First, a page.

While cooperation may be central to evolution, however, it poses questions that are not easy to answer. How can competing individuals start to cooperate for the greater good? And how do they continue to cooperate in the face of exploitation? To answer these questions, Dr. Nowak plays games.

His games are the intellectual descendants of a puzzle known as the Prisoner’s Dilemma. Imagine two prisoners are separately offered the same deal: if one of them testifies and the other doesn’t talk, the talker will go free and the holdout will go to jail for 10 years. If both refuse to talk, the prosecutor will only be able to put them in jail for six months. If each prisoner rats out the other, they will both get five-year sentences. Not knowing what the other prisoner will do, how should each one act?

The way the Prisoner’s Dilemma pits cooperation against defection distills an important feature of evolution. In any encounter between two members of the same species, each one may cooperate or defect. Certain species of bacteria, for example, spray out enzymes that break down food, which all the bacteria can then suck up. It costs energy to make these enzymes. If one of the microbes stops cooperating and does not make the enzymes, it can still enjoy the meal. It can gain a potential reproductive edge over bacteria that cooperate.

The Prisoner’s Dilemma may be abstract, but that’s why Dr. Nowak likes it. It helps him understand fundamental rules of evolution, just as Isaac Newton discovered that objects in motion tend to stay in motion.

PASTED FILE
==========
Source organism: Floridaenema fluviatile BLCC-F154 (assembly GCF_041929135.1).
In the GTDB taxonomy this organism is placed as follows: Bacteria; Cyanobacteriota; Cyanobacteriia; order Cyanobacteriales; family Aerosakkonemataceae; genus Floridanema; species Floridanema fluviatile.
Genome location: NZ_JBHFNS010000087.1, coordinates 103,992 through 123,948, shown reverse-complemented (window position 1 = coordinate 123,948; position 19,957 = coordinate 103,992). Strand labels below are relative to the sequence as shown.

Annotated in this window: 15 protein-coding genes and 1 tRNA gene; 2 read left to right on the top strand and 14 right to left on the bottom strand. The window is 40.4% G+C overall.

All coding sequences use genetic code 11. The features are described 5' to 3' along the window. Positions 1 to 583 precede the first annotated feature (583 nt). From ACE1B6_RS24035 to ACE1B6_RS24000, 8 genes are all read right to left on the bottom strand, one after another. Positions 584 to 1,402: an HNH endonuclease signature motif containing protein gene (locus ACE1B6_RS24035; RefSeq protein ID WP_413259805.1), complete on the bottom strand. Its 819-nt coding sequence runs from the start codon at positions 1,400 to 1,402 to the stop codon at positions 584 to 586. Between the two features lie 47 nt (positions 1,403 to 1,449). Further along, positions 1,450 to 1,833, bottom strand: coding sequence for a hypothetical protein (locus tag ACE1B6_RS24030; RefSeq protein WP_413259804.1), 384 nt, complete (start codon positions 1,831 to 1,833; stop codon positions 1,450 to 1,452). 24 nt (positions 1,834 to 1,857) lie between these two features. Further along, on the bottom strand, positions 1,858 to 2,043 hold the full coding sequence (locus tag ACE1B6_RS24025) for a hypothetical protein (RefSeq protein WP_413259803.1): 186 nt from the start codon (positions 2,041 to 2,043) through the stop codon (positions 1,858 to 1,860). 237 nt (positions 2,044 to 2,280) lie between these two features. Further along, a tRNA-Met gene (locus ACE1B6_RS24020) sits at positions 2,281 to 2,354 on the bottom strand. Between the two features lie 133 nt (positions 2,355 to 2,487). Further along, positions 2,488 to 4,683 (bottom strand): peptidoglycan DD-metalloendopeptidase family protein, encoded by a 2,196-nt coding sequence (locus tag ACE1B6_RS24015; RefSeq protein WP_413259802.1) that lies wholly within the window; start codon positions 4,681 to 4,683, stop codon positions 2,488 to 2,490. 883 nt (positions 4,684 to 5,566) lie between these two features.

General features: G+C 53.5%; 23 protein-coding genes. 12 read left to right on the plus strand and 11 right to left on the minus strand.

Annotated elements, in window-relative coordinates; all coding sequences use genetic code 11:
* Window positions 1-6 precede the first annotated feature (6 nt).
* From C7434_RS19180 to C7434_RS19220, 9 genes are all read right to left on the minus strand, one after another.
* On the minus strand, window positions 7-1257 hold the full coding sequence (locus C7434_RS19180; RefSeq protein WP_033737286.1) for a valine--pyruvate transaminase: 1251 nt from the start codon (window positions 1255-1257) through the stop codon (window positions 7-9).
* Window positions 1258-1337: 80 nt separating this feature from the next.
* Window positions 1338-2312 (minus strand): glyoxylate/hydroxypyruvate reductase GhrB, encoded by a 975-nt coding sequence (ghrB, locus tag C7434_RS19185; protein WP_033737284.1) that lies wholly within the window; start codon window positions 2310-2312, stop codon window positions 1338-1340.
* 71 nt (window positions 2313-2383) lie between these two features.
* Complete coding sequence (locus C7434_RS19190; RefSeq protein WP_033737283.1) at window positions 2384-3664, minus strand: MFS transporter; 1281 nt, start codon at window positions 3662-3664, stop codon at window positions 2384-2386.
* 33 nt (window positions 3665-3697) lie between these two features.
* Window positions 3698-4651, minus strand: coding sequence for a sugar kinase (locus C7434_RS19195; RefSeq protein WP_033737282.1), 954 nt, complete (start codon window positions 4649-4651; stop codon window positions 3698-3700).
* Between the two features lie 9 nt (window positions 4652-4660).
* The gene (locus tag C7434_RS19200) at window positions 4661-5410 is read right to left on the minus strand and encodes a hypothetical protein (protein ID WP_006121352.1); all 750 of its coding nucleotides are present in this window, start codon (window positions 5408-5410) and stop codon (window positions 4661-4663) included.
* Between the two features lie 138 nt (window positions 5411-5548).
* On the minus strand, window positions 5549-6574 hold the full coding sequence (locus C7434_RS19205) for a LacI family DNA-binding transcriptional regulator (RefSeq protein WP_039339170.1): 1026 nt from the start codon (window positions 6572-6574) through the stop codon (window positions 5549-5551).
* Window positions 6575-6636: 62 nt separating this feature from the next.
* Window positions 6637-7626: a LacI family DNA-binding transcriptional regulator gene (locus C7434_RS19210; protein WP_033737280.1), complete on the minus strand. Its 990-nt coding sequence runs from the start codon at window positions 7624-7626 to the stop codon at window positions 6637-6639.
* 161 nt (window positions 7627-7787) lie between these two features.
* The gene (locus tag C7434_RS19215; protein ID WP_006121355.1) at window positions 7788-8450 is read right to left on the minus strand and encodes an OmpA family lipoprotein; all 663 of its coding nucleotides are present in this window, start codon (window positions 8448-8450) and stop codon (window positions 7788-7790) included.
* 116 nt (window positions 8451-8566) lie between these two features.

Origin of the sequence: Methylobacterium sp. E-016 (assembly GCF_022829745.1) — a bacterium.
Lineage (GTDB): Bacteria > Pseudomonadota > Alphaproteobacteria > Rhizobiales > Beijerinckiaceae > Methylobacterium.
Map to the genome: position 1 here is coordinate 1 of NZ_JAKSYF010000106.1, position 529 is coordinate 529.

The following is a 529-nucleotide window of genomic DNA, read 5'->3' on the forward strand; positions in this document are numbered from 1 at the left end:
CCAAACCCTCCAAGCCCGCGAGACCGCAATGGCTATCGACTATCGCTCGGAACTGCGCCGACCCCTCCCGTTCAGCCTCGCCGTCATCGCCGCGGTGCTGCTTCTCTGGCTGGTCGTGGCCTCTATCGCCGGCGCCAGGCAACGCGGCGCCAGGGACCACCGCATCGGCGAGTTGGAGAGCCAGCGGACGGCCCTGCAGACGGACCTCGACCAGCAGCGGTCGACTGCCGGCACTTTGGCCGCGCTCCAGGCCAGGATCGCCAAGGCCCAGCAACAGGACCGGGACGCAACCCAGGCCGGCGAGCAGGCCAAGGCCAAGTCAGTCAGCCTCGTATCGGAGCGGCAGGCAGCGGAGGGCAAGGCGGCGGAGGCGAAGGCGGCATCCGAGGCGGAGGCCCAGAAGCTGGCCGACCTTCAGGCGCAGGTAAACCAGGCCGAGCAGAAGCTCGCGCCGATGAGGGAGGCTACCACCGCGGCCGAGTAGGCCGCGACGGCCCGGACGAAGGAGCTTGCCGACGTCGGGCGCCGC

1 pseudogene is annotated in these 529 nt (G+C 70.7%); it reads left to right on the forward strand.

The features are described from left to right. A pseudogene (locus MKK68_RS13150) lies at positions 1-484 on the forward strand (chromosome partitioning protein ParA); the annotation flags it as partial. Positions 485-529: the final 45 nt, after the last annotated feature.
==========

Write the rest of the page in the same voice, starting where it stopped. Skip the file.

“If you were obsessed with friction, you would have never discovered this law,” Dr. Nowak said. “In the same sense, I try to get rid of what is inessential to find the essential. Truth is simple.”

Dr. Nowak found his first clues to the origin of cooperation in graduate school, collaborating with his Ph.D. adviser, Karl Sigmund. They built a version of the Prisoner’s Dilemma that captured more of the essence of how organisms behave and evolve.

In their game, an entire population of players enters a round-robin competition. The players are paired up randomly, and each one chooses whether to cooperate or defect. To make a choice, they can recall their past experiences with other individual players. Some players might use a strategy in which they had a 90-percent chance of cooperating with a player with whom they have cooperated in the past.

The players get rewarded based on their choices. The most successful players get to reproduce. Each new player had a small chance of randomly mutating its strategy. If that strategy turned out to be more successful, it could dominate the population, wiping out its ancestors.

Dr. Nowak and Dr. Sigmund observed this tournament through millions of rounds. Often the winners used a strategy that Dr. Nowak called, “win-stay, lose-shift.” If they did well in the previous round, they did the same thing again. If they did not do so well, they shifted. Under some conditions, this strategy caused cooperation to become common among the players, despite the short-term payoff of defecting.

In order to study this new version of the Prisoner’s Dilemma, Dr. Nowak had to develop new mathematical tools. It turned out that these tools also proved useful for studying cancer. Cancer and the Prisoner’s Dilemma may seem like apples and oranges, but Dr. Nowak sees an intimate connection between the two. “Cancer is a breakdown of cooperation,” he said.